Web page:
Helping Murray is also on the minds of a lot of NDP members. “I believe most groups are approaching it as an individual decision,” said an executive member of one NDP group, “but there has been a lot of push to join the Liberals to move this forward.”

If the Liberals and Greens alone had co-operated by not running candidates against each other in several key ridings in 2011, The Canadian Press calculated that they would have picked up an additional 12 seats or more, not defeating the Conservatives but likely reducing them to minority government status.

If all three parties were to agree on some system whereby only one party would run a candidate is a number of select ridings, enough Canadians would probably support the one-time effort to trounce the Conservatives.

NDP Leader Tom Mulcair rejects any sort of electoral co-operation with the Liberals or Greens, hoping the party can turn its role as Opposition into a win in 2015. Both Murray and May hope he changes his mind.

At this stage, with the election two years away, the NDP's chances of winning don’t appear particularly strong. Under Mulcair’s leadership, the party hasn’t exactly excited Canadians. Even with all of the terrible things the Conservatives have done, they still stand at 34.3 in the latest opinion poll. The Liberals are second at 27.6 and the NDP third at 27.1.

If Tom Mulcair can conceive of caring more about his country than his political party, then perhaps he should start listening to what Joyce Murray is saying.
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  1. The GPC is prepared to cooperate with any party provided it endorses proportional representation. Murray is the only LPC candidate who remotely appeals to many Greens.

  2. but...this rise for the Libs is mostly about Justin T for leader, and some credit to Bob Rae's as interim leader,correct?

  3. Mulcair is correct to reject any formal alliance with "liberals"; now all he has to do is avoid following Bob Rae-day in pursuit of a "Centre' that never was!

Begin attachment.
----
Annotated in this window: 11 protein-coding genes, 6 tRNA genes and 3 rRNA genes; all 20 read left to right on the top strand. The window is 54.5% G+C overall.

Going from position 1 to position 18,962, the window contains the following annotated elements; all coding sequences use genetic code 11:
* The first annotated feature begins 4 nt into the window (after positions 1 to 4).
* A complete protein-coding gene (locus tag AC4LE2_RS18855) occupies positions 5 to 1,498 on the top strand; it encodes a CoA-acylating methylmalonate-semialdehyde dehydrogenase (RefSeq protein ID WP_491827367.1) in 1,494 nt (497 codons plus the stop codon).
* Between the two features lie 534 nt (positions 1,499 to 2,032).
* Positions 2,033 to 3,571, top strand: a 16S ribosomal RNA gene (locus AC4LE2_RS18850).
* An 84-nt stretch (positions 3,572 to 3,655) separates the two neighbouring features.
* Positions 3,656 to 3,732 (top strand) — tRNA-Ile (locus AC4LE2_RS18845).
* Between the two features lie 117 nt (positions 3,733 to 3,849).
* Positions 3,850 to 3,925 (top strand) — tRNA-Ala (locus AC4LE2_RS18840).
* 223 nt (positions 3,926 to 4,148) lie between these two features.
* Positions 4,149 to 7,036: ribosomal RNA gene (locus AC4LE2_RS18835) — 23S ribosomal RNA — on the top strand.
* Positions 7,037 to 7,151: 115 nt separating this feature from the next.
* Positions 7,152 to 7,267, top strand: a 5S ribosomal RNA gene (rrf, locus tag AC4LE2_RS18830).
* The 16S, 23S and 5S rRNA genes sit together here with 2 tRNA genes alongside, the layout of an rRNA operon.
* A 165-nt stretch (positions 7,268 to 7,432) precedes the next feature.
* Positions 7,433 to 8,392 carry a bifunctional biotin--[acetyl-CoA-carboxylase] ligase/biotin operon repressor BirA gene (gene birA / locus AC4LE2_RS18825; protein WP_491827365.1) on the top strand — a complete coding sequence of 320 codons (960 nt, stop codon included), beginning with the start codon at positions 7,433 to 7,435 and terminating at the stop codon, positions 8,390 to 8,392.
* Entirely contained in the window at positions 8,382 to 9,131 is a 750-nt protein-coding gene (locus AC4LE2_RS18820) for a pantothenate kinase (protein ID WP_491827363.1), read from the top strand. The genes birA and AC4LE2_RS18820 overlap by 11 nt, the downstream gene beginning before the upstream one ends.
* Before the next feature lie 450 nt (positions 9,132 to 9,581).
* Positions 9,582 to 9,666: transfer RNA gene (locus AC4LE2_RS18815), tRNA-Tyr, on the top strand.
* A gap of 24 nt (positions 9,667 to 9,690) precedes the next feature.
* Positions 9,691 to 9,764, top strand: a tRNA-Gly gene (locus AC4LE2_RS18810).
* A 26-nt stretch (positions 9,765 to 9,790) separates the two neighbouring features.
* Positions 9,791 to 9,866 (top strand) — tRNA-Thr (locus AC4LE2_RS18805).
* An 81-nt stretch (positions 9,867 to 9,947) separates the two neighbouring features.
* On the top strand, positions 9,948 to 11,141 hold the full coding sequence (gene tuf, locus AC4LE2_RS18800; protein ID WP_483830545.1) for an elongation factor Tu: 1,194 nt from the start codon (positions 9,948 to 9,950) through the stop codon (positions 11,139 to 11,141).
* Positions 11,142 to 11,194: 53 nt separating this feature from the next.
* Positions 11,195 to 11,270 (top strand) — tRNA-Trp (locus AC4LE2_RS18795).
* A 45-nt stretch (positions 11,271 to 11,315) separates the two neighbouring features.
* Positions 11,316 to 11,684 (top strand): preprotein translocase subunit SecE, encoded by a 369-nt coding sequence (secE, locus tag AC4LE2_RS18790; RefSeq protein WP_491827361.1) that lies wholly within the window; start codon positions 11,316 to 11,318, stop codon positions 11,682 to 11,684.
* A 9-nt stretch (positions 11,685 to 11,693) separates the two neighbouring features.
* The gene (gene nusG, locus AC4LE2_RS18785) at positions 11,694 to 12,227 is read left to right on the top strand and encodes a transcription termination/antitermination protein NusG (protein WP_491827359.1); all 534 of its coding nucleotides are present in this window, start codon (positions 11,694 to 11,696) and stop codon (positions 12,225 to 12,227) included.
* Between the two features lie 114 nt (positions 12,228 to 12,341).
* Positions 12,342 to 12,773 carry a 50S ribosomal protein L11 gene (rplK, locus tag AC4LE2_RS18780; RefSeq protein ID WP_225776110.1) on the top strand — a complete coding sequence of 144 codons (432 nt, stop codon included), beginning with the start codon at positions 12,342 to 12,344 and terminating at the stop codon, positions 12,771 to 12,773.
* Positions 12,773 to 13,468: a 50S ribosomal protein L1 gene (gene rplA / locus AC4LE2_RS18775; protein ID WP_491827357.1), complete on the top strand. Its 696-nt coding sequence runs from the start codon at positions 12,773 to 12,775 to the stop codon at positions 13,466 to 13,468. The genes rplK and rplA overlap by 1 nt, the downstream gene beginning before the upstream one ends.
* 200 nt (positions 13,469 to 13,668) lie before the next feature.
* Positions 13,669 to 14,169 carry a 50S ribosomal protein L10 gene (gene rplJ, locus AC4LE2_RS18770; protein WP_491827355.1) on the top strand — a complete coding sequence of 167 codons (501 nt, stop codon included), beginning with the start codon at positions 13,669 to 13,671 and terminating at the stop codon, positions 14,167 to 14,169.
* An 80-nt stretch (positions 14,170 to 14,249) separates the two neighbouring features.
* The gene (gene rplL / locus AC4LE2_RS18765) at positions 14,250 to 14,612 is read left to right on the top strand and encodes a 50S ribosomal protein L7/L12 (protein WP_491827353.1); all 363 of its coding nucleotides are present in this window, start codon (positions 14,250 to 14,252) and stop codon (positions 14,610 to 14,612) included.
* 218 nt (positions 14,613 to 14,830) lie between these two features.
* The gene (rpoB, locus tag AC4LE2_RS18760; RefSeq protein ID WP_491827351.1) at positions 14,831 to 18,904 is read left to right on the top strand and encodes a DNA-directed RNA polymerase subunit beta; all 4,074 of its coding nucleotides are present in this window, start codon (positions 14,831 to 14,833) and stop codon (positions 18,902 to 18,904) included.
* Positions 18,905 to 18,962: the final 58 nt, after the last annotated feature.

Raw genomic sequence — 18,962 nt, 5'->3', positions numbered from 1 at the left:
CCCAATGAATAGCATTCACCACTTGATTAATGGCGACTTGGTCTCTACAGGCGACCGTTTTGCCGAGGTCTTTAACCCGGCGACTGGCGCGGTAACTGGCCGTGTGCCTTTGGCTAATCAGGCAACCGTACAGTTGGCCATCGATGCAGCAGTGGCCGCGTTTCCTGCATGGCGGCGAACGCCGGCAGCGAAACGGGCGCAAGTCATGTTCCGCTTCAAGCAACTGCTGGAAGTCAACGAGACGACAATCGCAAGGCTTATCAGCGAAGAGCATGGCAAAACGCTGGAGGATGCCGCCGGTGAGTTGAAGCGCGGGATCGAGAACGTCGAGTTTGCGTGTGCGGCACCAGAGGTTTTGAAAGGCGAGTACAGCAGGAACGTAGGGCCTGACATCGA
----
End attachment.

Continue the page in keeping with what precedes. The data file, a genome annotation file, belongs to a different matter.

The future for "progressives" lies with the 37% of the electorate who did NOT vote in the 2011 election; it is NOT in repeating the dismal errors-results of Catch 22!

    The three recent by-elections give rise to guarded optimism; the Greens who a generally more progressive than the NDP increased their vote percentages against all three of the others.

    Of course the "liberal" in Calgary Centre bleated that he ought to have been the ONLY option to the Cons; does anyone think that the Greens vote would have gone 100% to a Liberal in Alberta?

    The NDP also needs to wake up and smell the coffee! In Victoria it was ONLY the Greens who threatened them; that threat came from the left, not the "centre".

    Personally I would not actively endorse a Liberal for anything; no return to Trdeauville for me

  4. Further to above:

    While it is entirely possible and indeed did occur in the last Provincial Election in Alberta, for Plonking" to be positive it must NOT be perceived as a "ganging up" by any group on anyone.
    As such this was the first fatal flaw in 'Catch 22'; the second flaw was in misjudging the ongoing and growing increase in NDP support.

    The sad result was in deferring potential NDP support to the fast fading liberals. At least one (Bramalea-Gore) resulted in enough "progressive" support going to a third place liberal to deny victory to the NDP. Several others (e.g.Edmonton-Centre) might well have registered likewise.

    The lesson are;
    (1) NO gang ups! These are rightly perceived as anti-democratic and the Canadian voter is correctly repelled by ALL anti democratic moves. Of course robo-calls and bullying fall into this range as well; these also need to be kept in the public's eye.
    (2) Any possible plonking needs to be INFOMAL and in by locals in their OWN ridings. As well as being perceived as within the democratic ideal local trends that can change hourly work much better than a control centre some 100 (or more) kms away.